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Chapter 51

In Which Azzageddi Seems To Use Babbalanja For A Mouth-Piece


Porpheero far astern, the spirits of the company rose. Once again, old
Mohi serenely unbraided, and rebraided his beard; and sitting Turk-
wise on his mat, my lord Media smoking his gonfalon, diverted himself
with the wild songs of Yoomy, the wild chronicles of Mohi, or the
still wilder speculations of Babbalanja; now and then, as from pitcher
to pitcher, pouring royal old wine down his soul.

Among other things, Media, who at times turned over Babbalanja for an
encyclopaedia, however unreliable, demanded information upon the
subject of neap tides and their alleged slavish vassalage to the moon.

When true to his cyclopaediatic nature, Babbalanja quoted from a still
older and better authority than himself; in brief, from no other than
eternal Bardianna. It seems that that worthy essayist had discussed
the whole matter in a chapter thus headed: "On Seeing into Mysteries
through Mill-Stones;" and throughout his disquisitions he evinced such
a profundity of research, though delivered in a style somewhat
equivocal, that the company were much struck by the erudition
displayed.

"Babbalanja, that Bardianna of yours must have been a wonderful
student," said Media after a pause, "no doubt he consumed whole
thickets of rush-lights."

"Not so, my lord.--'Patience, patience, philosophers,' said Bardianna;
'blow out your tapers, bolt not your dinners, take time, wisdom will
be plenty soon.'"

"A notable hint! Why not follow it, Babbalanja?"

"Because, my lord, I have overtaken it, and passed on."

"True to your nature, Babbalanja; you stay nowhere."

"Ay, keep moving is my motto; but speaking of hard students, did my
lord ever hear of Midni the ontologist and entomologist?"

"No."

"Then, my lord, you shall hear of him now. Midni was of opinion that
day-light was vulgar; good enough for taro-planting and traveling; but
wholly unadapted to the sublime ends of study. He toiled by night;
from sunset to sunrise poring over the works of the old logicans. Like
most philosophers, Midni was an amiable man; but one thing invariably
put him out. He read in the woods by glow-worm light; insect in hand,
tracing over his pages, line by line. But glow-worms burn not long:
and in the midst of some calm intricate thought, at some imminent
comma, the insect often expired, and Midni groped for a meaning. Upon
such an occasion, 'Ho, Ho,' he cried; 'but for one instant of sun-
light to see my way to a period!' But sun-light there was none; so
Midni sprang to his feet, and parchment under arm, raced about among
the sloughs and bogs for another glow-worm. Often, making a rapid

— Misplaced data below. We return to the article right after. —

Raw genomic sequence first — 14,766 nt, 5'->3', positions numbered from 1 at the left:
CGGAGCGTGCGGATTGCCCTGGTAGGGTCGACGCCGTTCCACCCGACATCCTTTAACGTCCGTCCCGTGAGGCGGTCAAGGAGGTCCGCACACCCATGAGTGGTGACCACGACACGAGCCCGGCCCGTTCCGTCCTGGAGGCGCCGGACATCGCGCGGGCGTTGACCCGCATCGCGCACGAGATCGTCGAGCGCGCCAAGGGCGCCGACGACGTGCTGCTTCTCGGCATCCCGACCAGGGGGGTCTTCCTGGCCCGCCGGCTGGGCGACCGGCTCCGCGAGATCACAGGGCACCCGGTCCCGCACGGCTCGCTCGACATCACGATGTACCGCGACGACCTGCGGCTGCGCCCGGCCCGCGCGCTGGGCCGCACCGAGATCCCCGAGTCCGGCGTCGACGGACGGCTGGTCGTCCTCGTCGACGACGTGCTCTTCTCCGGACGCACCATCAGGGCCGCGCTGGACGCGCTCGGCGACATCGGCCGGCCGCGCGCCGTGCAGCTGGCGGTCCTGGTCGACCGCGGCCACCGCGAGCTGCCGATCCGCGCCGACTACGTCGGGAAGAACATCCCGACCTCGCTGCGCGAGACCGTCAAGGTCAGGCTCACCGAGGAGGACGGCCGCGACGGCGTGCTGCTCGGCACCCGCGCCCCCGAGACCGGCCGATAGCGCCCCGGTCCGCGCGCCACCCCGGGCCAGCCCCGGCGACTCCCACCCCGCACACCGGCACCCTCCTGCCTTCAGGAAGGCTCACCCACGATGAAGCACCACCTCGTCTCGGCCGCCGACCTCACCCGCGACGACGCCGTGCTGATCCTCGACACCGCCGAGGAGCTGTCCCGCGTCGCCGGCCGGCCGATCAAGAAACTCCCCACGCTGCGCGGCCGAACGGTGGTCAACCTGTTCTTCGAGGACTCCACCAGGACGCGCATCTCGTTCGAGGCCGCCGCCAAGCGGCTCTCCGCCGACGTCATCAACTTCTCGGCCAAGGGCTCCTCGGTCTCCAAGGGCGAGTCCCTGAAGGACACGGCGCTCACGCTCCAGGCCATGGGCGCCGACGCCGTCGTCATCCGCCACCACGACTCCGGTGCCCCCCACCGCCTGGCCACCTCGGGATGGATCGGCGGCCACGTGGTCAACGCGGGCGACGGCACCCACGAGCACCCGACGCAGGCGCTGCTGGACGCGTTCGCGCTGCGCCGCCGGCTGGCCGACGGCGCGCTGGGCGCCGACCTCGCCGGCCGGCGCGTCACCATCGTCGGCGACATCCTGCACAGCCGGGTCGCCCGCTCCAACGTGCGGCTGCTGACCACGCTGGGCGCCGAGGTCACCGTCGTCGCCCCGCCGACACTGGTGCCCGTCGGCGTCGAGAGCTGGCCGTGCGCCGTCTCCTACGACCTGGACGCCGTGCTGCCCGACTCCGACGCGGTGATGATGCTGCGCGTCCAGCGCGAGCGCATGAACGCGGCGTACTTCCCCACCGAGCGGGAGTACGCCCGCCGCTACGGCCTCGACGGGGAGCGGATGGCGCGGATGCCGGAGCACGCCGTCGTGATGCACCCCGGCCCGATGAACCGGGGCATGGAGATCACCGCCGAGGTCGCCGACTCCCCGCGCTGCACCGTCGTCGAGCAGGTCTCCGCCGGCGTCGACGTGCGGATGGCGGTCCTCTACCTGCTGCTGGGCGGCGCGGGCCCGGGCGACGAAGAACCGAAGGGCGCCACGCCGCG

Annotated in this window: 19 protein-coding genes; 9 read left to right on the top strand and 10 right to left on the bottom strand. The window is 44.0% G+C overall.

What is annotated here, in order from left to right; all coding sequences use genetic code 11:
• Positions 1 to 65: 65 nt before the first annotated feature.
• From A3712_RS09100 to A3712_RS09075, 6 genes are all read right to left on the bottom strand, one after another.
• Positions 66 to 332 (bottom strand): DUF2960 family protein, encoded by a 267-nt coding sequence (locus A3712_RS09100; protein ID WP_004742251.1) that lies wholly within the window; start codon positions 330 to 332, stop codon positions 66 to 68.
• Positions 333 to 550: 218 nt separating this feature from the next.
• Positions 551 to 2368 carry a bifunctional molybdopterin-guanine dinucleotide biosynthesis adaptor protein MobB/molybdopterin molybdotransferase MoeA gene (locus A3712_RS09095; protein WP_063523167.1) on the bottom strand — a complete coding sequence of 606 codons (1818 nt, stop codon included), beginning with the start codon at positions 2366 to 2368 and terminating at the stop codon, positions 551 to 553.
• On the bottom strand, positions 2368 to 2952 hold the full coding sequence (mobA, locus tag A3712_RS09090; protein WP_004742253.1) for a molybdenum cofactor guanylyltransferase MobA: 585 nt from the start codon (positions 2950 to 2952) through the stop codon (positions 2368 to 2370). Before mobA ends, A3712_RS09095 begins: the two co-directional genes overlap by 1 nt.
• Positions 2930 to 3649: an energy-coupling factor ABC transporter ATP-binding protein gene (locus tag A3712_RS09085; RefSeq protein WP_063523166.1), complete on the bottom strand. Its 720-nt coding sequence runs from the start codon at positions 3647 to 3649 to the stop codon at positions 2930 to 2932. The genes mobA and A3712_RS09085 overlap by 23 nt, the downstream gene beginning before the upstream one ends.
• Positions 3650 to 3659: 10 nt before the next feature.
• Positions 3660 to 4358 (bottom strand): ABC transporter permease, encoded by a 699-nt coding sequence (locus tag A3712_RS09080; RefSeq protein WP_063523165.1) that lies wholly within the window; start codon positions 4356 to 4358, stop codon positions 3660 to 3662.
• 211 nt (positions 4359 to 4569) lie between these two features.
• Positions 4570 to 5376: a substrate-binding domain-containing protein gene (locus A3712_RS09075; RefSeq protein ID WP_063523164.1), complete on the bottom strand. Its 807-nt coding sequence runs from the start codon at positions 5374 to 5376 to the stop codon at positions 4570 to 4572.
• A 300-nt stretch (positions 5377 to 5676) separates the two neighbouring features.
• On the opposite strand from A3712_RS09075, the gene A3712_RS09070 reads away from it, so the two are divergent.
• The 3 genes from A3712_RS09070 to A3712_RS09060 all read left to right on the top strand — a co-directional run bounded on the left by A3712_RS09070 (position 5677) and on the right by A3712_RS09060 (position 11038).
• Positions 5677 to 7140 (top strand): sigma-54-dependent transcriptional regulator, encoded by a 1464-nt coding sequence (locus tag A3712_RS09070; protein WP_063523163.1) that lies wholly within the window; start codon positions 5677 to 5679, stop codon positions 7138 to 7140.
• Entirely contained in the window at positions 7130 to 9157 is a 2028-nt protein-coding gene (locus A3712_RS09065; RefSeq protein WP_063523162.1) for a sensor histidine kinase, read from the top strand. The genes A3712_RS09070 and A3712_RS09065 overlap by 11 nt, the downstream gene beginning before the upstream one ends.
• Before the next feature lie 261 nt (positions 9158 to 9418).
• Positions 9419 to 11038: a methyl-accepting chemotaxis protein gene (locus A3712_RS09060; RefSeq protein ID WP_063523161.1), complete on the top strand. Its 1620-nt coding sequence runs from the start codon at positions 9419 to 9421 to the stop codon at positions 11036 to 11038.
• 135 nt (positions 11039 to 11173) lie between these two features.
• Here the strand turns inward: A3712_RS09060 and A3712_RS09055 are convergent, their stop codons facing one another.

descent with his turban, he thought he had caged a prize; but nay.
Again he tried; yet with no better succcess. Nevertheless, at last he
secured one; but hardly had he read three lines by its light, when out
it went. Again and again this occurred. And thus he forever went
halting and stumbling through his studies, and plunging through his
quagmires after a glim."

At this ridiculous tale, one of our silliest paddlers burst into
uncontrollable mirth. Offended at which breach of decorum, Media
sharply rebuked him.

But he protested he could not help laughing.

Again Media was about to reprimand him, when Babbalanja begged leave
to interfere.

"My lord, he is not to blame. Mark how earnestly he struggles to
suppress his mirth; but he can not. It has often been the same with
myself. And many a time have I not only vainly sought to check my
laughter, but at some recitals I have both laughed and cried. But can
opposite emotions be simultaneous in one being? No. I wanted to weep;
but my body wanted to smile, and between us we almost choked. My lord
Media, this man's body laughs; not the man himself."

"But his body is his own, Babbalanja; and he should have it under
better control."

"The common error, my lord. Our souls belong to our bodies, not our
bodies to our souls. For which has the care of the other? which keeps
house? which looks after the replenishing of the aorta and auricles,
and stores away the secretions? Which toils and ticks while the other
sleeps? Which is ever giving timely hints, and elderly warnings? Which
is the most authoritative?--Our bodies, surely. At a hint, you must
move; at a notice to quit, you depart. Simpletons show us, that a body
can get along almost without a soul; but of a soul getting along
without a body, we have no tangible and indisputable proof. My lord,
the wisest of us breathe involuntarily. And how many millions there
are who live from day to day by the incessant operation of subtle
processes in them, of which they know nothing, and care less? Little
ween they, of vessels lacteal and lymphatic, of arteries femoral and
temporal; of pericranium or pericardium; lymph, chyle, fibrin,
albumen, iron in the blood, and pudding in the head; they live by the
charity of their bodies, to which they are but butlers. I say, my
lord, our bodies are our betters. A soul so simple, that it prefers
evil to good, is lodged in a frame, whose minutest action is full of
unsearchable wisdom. Knowing this superiority of theirs, our bodies
are inclined to be willful: our beards grow in spite of us; and as
every one knows, they sometimes grow on dead men."

"You mortals are alive, then, when you are dead, Babbalanja."

"No, my lord; but our beards survive us."

"An ingenious distinction; go on, philosopher."

"Without bodies, my lord, we Mardians would be minus our strongest
motive-passions, those which, in some way or other, root under our
every action. Hence, without bodies, we must be something else than we
essentially are. Wherefore, that saying imputed to Alma, and which, by
his very followers, is deemed the most hard to believe of all his
instructions, and the most at variance with all preconceived notions
of immortality, I Babbalanja, account the most reasonable of his
doctrinal teachings. It is this;--that at the last day, every man
shall rise in the flesh."

"Pray, Babbalanja, talk not of resurrections to a demi-god."

"Then let me rehearse a story, my lord. You will find it in the 'Very
Merry Marvelings' of the Improvisitor Quiddi; and a quaint book it is.
Fugle-fi is its finis:--fugle-fi, fugle-fo, fugle-fogle-orum!"

"That wild look in his eye again," murmured Yoomy. "Proceed,
Azzageddi," said Media.

"The philosopher Grando had a sovereign contempt for his carcass.
Often he picked a quarrel with it; and always was flying out in its
disparagement. 'Out upon you, you beggarly body! you clog, drug, drag!
You keep me from flying; I could get along better without you. Out
upon you, I say, you vile pantry, cellar, sink, sewer; abominable
body! what vile thing are you not? And think you, beggar! to have the